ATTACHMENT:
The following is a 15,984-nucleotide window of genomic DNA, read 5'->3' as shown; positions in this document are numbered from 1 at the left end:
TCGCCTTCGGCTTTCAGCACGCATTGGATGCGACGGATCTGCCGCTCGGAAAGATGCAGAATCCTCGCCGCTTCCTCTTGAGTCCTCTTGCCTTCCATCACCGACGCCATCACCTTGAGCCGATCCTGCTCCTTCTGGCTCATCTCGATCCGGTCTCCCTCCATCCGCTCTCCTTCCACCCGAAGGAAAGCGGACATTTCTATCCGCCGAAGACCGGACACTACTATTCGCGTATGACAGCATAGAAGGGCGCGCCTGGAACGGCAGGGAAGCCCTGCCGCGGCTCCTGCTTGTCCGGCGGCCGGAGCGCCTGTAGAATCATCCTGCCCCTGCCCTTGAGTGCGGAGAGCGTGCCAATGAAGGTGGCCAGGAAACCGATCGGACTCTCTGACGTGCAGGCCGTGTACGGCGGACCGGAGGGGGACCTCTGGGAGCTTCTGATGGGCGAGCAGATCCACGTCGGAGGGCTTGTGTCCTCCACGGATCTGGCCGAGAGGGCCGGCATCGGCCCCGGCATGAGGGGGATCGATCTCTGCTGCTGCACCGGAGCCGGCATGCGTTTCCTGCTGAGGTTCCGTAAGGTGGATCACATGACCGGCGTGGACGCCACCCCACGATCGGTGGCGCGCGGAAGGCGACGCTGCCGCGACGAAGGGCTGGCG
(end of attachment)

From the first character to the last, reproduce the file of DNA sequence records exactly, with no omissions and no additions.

The following is a 15,984-nucleotide window of genomic DNA, read 5'->3' as shown; positions in this document are numbered from 1 at the left end:
TCGCCTTCGGCTTTCAGCACGCATTGGATGCGACGGATCTGCCGCTCGGAAAGATGCAGAATCCTCGCCGCTTCCTCTTGAGTCCTCTTGCCTTCCATCACCGACGCCATCACCTTGAGCCGATCCTGCTCCTTCTGGCTCATCTCGATCCGGTCTCCCTCCATCCGCTCTCCTTCCACCCGAAGGAAAGCGGACATTTCTATCCGCCGAAGACCGGACACTACTATTCGCGTATGACAGCATAGAAGGGCGCGCCTGGAACGGCAGGGAAGCCCTGCCGCGGCTCCTGCTTGTCCGGCGGCCGGAGCGCCTGTAGAATCATCCTGCCCCTGCCCTTGAGTGCGGAGAGCGTGCCAATGAAGGTGGCCAGGAAACCGATCGGACTCTCTGACGTGCAGGCCGTGTACGGCGGACCGGAGGGGGACCTCTGGGAGCTTCTGATGGGCGAGCAGATCCACGTCGGAGGGCTTGTGTCCTCCACGGATCTGGCCGAGAGGGCCGGCATCGGCCCCGGCATGAGGGGGATCGATCTCTGCTGCTGCACCGGAGCCGGCATGCGTTTCCTGCTGAGGTTCCGTAAGGTGGATCACATGACCGGCGTGGACGCCACCCCACGATCGGTGGCGCGCGGAAGGCGACGCTGCCGCGACGAAGGGCTGGCG